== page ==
MIDI to OSC Conversion with Pure Data (pd) and Ableton Live

I’m putting together a live audio/visual performance setup which will include two laptops.  The first laptop will be processing all audio and MIDI triggers, while the second laptop will be converting the MIDI information into some sort of visual representation. I’ll get into the visuals that I will be coding with the use of  Cinder in a future post.  For now, I just wrote two Pure Data patches: one to convert MIDI information to OSC messages and one to set the OSC message endpoint for LiveOSC.

1.) Convert MIDI note information to OSC messages.
OSC (Open Sound Control) is just human readable “MIDI-like” information sent over UDP network packets. If you don’t know what UDP really is, you can think of it as a stream of information being blasted over your network from one program to another program (without any feedback on whether the message was received properly).  However, there is a lot of open source code out there that has been written to transmit, receive, and parse these OSC messages, so its a nice protocol to use when transmitting MIDI-like information over a network. For this patch, I targeted sending MIDI information from Ableton Live to Pure Data, where it was packed into an OSC message and broadcasted to the other computer. To setup Ableton live to transmit MIDI note information, go to a MIDI track in your Ableton live setup and select a software MIDI output device (See my post on IAC Driver for MAC or use MIDI-Yoke for Windows).  Then you will need to setup a MIDI track in Ableton live to transmit its MIDI information to the IAC Driver, which is received through the IAC Driver in Pure Data. The following Pure Data patch converts the MIDI to OSC and transmits it over the appropriate network.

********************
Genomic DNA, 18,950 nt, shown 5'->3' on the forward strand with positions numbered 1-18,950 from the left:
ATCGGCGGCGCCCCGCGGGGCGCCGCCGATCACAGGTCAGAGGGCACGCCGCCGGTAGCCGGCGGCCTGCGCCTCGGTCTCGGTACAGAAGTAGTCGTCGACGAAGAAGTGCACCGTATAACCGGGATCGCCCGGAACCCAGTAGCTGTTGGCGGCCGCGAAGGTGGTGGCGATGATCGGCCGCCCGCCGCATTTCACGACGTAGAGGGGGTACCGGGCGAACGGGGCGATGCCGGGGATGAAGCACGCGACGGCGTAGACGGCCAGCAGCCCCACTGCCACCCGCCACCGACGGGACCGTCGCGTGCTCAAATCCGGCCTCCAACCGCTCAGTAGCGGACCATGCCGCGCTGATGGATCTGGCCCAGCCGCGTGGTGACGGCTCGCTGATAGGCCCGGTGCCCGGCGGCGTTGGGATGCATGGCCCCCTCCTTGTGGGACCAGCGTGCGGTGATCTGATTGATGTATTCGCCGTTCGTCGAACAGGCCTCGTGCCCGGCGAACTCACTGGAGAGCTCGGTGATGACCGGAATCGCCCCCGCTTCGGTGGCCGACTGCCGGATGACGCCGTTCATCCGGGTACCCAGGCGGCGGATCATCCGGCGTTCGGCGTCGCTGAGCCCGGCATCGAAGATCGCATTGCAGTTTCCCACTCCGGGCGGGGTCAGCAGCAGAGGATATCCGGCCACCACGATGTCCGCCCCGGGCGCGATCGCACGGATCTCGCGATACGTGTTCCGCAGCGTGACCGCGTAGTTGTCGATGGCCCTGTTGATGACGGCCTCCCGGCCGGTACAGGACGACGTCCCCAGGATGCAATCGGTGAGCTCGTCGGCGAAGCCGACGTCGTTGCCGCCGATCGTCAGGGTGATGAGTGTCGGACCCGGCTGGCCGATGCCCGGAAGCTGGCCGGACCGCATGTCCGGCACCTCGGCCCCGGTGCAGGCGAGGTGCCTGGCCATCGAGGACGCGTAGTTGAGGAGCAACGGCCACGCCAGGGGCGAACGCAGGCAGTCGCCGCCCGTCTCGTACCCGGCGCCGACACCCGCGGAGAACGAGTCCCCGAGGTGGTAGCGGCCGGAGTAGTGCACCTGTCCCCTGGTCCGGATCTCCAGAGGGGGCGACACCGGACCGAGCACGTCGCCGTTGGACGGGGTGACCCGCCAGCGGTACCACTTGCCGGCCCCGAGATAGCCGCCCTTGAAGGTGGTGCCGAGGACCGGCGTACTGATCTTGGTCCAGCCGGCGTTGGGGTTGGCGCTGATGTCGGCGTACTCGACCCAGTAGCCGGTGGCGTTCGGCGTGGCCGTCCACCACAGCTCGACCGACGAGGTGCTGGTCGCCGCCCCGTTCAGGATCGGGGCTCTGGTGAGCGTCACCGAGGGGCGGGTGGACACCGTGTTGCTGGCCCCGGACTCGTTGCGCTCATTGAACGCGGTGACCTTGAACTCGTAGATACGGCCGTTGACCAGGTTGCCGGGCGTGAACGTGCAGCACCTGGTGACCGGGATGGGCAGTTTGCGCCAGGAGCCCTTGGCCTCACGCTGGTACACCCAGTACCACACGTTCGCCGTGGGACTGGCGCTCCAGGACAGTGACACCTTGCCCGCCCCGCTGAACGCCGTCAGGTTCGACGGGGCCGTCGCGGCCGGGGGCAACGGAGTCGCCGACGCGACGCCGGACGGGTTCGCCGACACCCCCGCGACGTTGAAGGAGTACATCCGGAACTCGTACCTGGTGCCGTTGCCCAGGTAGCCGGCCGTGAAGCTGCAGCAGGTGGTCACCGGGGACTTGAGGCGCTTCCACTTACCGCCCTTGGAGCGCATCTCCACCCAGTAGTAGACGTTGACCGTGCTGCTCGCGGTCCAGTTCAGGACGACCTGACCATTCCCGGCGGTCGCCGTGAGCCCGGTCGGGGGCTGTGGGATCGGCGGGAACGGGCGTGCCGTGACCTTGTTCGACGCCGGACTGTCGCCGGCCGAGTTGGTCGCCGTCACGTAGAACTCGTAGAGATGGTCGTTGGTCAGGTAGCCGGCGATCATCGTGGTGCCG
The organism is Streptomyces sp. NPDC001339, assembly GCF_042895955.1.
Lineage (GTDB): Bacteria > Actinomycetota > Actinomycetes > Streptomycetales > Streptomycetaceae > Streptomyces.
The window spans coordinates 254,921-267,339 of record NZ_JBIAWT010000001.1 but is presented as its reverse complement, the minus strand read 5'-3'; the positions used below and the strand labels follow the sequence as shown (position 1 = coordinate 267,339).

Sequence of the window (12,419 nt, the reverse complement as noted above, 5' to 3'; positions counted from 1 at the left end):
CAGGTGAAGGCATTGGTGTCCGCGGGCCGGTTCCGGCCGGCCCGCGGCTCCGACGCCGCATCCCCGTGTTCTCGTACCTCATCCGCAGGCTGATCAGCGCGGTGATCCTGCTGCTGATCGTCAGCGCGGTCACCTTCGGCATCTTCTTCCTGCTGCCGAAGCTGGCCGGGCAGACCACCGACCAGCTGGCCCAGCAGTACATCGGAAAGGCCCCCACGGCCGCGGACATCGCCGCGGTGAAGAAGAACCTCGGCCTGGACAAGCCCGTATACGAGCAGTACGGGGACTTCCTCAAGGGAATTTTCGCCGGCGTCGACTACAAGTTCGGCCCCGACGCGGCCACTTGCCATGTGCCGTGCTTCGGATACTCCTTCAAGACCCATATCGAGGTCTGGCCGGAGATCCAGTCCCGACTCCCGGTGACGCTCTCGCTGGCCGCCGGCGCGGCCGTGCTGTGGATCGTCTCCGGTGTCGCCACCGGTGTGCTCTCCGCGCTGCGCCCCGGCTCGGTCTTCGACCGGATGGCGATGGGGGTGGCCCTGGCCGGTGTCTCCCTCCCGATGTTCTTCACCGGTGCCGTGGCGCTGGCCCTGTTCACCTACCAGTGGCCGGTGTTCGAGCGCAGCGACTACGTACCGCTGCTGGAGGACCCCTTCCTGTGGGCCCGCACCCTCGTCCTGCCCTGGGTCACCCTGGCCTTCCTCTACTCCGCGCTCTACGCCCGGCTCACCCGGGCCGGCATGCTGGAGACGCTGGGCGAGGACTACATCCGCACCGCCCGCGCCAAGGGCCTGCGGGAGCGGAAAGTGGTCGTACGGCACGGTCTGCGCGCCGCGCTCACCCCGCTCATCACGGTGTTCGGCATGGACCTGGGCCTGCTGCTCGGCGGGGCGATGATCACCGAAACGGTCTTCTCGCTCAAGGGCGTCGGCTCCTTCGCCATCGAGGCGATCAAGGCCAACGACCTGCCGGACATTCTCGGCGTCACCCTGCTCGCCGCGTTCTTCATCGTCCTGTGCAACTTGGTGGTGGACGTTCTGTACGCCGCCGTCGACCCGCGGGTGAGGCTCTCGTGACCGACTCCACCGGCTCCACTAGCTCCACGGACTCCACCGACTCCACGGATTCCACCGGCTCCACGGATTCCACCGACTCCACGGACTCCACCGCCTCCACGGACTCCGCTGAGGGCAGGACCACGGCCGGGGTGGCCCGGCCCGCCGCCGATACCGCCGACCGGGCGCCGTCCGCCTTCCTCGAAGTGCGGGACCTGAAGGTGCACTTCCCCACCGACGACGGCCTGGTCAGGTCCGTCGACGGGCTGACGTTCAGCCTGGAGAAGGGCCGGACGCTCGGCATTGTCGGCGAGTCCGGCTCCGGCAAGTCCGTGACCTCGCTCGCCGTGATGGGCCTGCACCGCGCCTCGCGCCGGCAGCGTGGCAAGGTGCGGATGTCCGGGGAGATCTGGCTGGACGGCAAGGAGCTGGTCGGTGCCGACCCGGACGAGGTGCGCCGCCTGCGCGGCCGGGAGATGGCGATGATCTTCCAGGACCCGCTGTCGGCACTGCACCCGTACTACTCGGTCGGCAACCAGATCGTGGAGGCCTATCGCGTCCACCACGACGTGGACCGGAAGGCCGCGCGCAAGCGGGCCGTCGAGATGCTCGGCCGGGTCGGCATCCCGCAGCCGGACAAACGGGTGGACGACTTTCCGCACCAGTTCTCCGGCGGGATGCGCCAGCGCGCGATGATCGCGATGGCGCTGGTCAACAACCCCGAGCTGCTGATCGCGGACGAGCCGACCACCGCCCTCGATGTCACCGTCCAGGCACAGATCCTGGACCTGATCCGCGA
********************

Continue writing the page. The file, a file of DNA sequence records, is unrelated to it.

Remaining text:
MIDI to OSC

MIDI to OSC in Pure Data

You can download the patch here: http://www.kevindemarco.com/archive/midi-to-osc.pd

The end point for the OSC message is determined by the “local” vs “remote” radio button and the IP address in the connect message.  Use localhost when you want the OSC endpoint to be on your current machine, use “remote” when you want to send the OSC messages to another computer.  Also, when using “remote” make sure to set the IP address in the connect message.

I tested the network activity with a combination of WireShark and the example OSC listener in Cinder. If you have never used WireShark and you plan on doing any network related activities, you really need to learn to use it… and it’s open source.

I’ll write about the LiveOSC endpoint selector patch in another post. This is too long already.

-Kevin